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Building blocks to a better battery for mining vehicles

Stacktronic to test new battery system in Sudbury

A Kitchener-based startup has developed a new battery system for electrifying underground mining vehicles, and Sudbury is poised to play a key role in moving the technology toward commercialization.

Stacktronic has created a modular battery system that can be pieced together like Lego blocks to produce a battery of any size, any shape and any capacity, depending on the needs of the vehicle.

It’s a solution that could potentially save time and money for mining operations.

It began as a capstone project for a group of mechanical engineering students in their final year studying at the University of Waterloo, noted Keith Teeple, one of the founders.

Though it was initially devised for use by researchers running tests in the lab, the group quickly realized how well the idea fit the needs of the mining industry.

“Mining vehicles are specialized, they have some pretty funky shapes and geometries, and they need to be able to fit into small spaces, so you don’t always have the luxury of big, rectangular cavities on board a vehicle to fit on board a large battery pack,” Teeple said.

“By taking the super modular approach, we can fit into a space that’s already on board the vehicle. So you don’t need to redesign the chassis to accommodate a big, bulky battery pack. We can fit into the space we’ve already got on board and make use of that existing space.”

Research into the system began in 2018, and the company incorporated last June.

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Teeple said Stacktronic is also working to develop a new technology – they call it “four-terminal technology” – that increases a battery’s energy capacity, improves its charging efficiency, prolongs battery life, and offers better serviceability.

“We were actually really surprised that battery suppliers have basically left mining behind as a market,” Teeple said.

“There are obviously battery suppliers that will supply to mining, but they’re not designed from the ground up for these vehicles, and mining is a whole different ballgame from highway vehicles.”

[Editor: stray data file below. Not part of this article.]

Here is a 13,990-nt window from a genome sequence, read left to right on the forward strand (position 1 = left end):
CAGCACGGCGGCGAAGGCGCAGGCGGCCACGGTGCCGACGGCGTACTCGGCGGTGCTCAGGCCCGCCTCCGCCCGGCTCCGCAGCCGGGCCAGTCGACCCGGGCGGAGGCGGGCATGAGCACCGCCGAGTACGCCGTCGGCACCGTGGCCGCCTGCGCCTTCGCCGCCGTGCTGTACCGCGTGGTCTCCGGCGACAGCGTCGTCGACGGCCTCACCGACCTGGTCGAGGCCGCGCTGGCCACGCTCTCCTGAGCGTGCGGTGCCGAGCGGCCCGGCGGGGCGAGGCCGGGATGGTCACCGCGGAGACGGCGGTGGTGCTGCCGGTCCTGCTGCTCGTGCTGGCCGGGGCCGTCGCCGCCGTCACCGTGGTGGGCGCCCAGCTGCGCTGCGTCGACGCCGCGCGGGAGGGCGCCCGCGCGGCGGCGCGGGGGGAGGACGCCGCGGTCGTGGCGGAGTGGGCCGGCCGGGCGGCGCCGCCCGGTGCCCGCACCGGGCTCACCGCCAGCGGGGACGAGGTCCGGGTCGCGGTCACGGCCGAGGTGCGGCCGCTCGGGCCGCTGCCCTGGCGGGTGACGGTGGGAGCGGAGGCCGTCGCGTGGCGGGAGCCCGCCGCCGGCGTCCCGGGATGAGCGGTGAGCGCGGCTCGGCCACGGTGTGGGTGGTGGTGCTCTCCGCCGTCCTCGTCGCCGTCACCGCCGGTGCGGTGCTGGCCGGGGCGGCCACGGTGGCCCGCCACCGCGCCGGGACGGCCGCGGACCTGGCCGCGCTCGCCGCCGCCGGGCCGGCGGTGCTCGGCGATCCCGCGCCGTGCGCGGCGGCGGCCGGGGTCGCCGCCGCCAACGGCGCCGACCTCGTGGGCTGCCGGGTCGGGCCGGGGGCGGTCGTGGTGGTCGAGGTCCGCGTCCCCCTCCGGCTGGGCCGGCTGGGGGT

Earlier in March, Stacktronic announced it’s partnering with Mayhew Performance to undertake one of the first pilot projects in the Sudbury area.

This fall, the partners will repurpose a personnel carrier, outfitting it with Stacktronic’s modular battery system and transform it from diesel to battery-electric.

The project will kick off in early April and the vehicle is expected to be revealed during MINExpo in Las Vegas in late September.

It will then be put through its paces during a 90-day pilot test in an as-yet-unnamed underground mining operation, with the team on site to monitor the vehicle’s performance.

“In the initial pilots, we want to be hands-on because I think it’s really important that we listen and really learn about what are the pain points for these customers,” Teeple said. “To get that type of insight, you really have to be present.”

Mike Mayhew, who launched Mayhew Performance in February, is the former mine superintendent at Kirkland Lake Gold’s Macassa Mine where he played an integral role in integrating the Z40, a 40-tonne haul truck manufactured by Artisan Vehicles.

Today, trucks and load haul dump (LHD) vehicles are among Kirkland Lake Gold's battery-electric fleet underground, which Mayhew said is responsible for 80 per cent of the mine’s overall production.

Because he strongly believes that battery-powered mining vehicles are the future of the industry, Mayhew said it was a “no-brainer” to get involved with a smart, young startup like Stacktronic.

“I really like the project offering they proposed to me,” he said.

As companies continue toward becoming zero-emission operations, Mayhew believes demand for battery-electric vehicles will ramp up. But available solutions are currently limited to new technology.

“All these players that are out there, they’re focusing right now on new technology and new equipment,” Mayhew said. “Nobody’s touched the repurposed side of the market, and nobody’s really figured out how they’re going to do this.”

He admits the option of repurposing a vehicle won’t have universal appeal, and part of his role in the partnership will be to work with companies to figure out what solution works best for them.

“This is not a solution to everybody in all mines,” he emphasized. “It all depends on your approach; it depends on your budget; it depends on your commodity.”

Stacktronic has set a fairly “aggressive” timeline for reaching commercialization, Teeple said.

It’s currently looking to raise funds to finance a summer manufacturing run, and bring on staff to handle sales and software development.

The company wants to complete its minimum viable product by the end of April or early May, and follow with a low-volume manufacturing run of 100 to 200 batteries over the summer.

By the end of the year, Teeple said, Stacktronic wants to be working with one to three pilot partners that can test the batteries on vehicles as part of normal mining duties.

“As a small outfit, we have the luxury of moving very fast, where we’re agile and flexible,” he said. “It’s aggressive, but we think totally manageable.”